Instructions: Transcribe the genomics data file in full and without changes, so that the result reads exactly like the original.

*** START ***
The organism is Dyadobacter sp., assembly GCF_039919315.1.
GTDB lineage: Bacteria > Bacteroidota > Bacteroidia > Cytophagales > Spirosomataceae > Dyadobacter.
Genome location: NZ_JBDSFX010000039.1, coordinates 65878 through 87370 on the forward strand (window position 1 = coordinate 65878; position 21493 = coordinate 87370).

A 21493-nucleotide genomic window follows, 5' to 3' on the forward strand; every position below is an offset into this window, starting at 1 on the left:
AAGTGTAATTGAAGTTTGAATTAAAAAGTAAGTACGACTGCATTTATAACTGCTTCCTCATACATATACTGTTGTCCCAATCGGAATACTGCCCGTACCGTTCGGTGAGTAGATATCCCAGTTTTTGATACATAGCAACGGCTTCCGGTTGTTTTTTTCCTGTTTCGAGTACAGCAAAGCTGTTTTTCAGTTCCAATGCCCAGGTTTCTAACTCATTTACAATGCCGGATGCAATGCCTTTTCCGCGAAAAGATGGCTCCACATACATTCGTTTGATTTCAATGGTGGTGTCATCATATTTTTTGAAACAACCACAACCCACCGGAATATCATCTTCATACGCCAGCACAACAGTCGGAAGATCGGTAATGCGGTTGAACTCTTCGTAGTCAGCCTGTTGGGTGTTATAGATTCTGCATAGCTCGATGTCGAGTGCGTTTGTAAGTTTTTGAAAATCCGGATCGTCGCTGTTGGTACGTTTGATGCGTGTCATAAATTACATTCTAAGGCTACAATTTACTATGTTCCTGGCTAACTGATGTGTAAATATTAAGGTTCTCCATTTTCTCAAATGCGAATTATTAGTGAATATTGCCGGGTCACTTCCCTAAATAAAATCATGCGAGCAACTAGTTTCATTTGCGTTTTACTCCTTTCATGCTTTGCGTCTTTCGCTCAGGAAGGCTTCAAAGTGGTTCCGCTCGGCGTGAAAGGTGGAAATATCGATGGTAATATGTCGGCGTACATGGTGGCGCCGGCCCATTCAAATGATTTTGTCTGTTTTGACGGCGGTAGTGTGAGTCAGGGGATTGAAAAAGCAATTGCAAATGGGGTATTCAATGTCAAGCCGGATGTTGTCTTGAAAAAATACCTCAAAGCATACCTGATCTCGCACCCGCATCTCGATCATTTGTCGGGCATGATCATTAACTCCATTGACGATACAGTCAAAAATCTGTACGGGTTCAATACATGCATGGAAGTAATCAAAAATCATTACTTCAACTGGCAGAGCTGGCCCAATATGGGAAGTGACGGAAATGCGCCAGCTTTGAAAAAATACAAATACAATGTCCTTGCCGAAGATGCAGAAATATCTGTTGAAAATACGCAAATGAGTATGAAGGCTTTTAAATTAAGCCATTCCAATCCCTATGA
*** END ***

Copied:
The organism is Dyadobacter sp., assembly GCF_039919315.1.
GTDB lineage: Bacteria > Bacteroidota > Bacteroidia > Cytophagales > Spirosomataceae > Dyadobacter.
Genome location: NZ_JBDSFX010000039.1, coordinates 65878 through 87370 on the forward strand (window position 1 = coordinate 65878; position 21493 = coordinate 87370).

A 21493-nucleotide genomic window follows, 5' to 3' on the forward strand; every position below is an offset into this window, starting at 1 on the left:
AAGTGTAATTGAAGTTTGAATTAAAAAGTAAGTACGACTGCATTTATAACTGCTTCCTCATACATATACTGTTGTCCCAATCGGAATACTGCCCGTACCGTTCGGTGAGTAGATATCCCAGTTTTTGATACATAGCAACGGCTTCCGGTTGTTTTTTTCCTGTTTCGAGTACAGCAAAGCTGTTTTTCAGTTCCAATGCCCAGGTTTCTAACTCATTTACAATGCCGGATGCAATGCCTTTTCCGCGAAAAGATGGCTCCACATACATTCGTTTGATTTCAATGGTGGTGTCATCATATTTTTTGAAACAACCACAACCCACCGGAATATCATCTTCATACGCCAGCACAACAGTCGGAAGATCGGTAATGCGGTTGAACTCTTCGTAGTCAGCCTGTTGGGTGTTATAGATTCTGCATAGCTCGATGTCGAGTGCGTTTGTAAGTTTTTGAAAATCCGGATCGTCGCTGTTGGTACGTTTGATGCGTGTCATAAATTACATTCTAAGGCTACAATTTACTATGTTCCTGGCTAACTGATGTGTAAATATTAAGGTTCTCCATTTTCTCAAATGCGAATTATTAGTGAATATTGCCGGGTCACTTCCCTAAATAAAATCATGCGAGCAACTAGTTTCATTTGCGTTTTACTCCTTTCATGCTTTGCGTCTTTCGCTCAGGAAGGCTTCAAAGTGGTTCCGCTCGGCGTGAAAGGTGGAAATATCGATGGTAATATGTCGGCGTACATGGTGGCGCCGGCCCATTCAAATGATTTTGTCTGTTTTGACGGCGGTAGTGTGAGTCAGGGGATTGAAAAAGCAATTGCAAATGGGGTATTCAATGTCAAGCCGGATGTTGTCTTGAAAAAATACCTCAAAGCATACCTGATCTCGCACCCGCATCTCGATCATTTGTCGGGCATGATCATTAACTCCATTGACGATACAGTCAAAAATCTGTACGGGTTCAATACATGCATGGAAGTAATCAAAAATCATTACTTCAACTGGCAGAGCTGGCCCAATATGGGAAGTGACGGAAATGCGCCAGCTTTGAAAAAATACAAATACAATGTCCTTGCCGAAGATGCAGAAATATCTGTTGAAAATACGCAAATGAGTATGAAGGCTTTTAAATTAAGCCATTCCAATCCCTATGA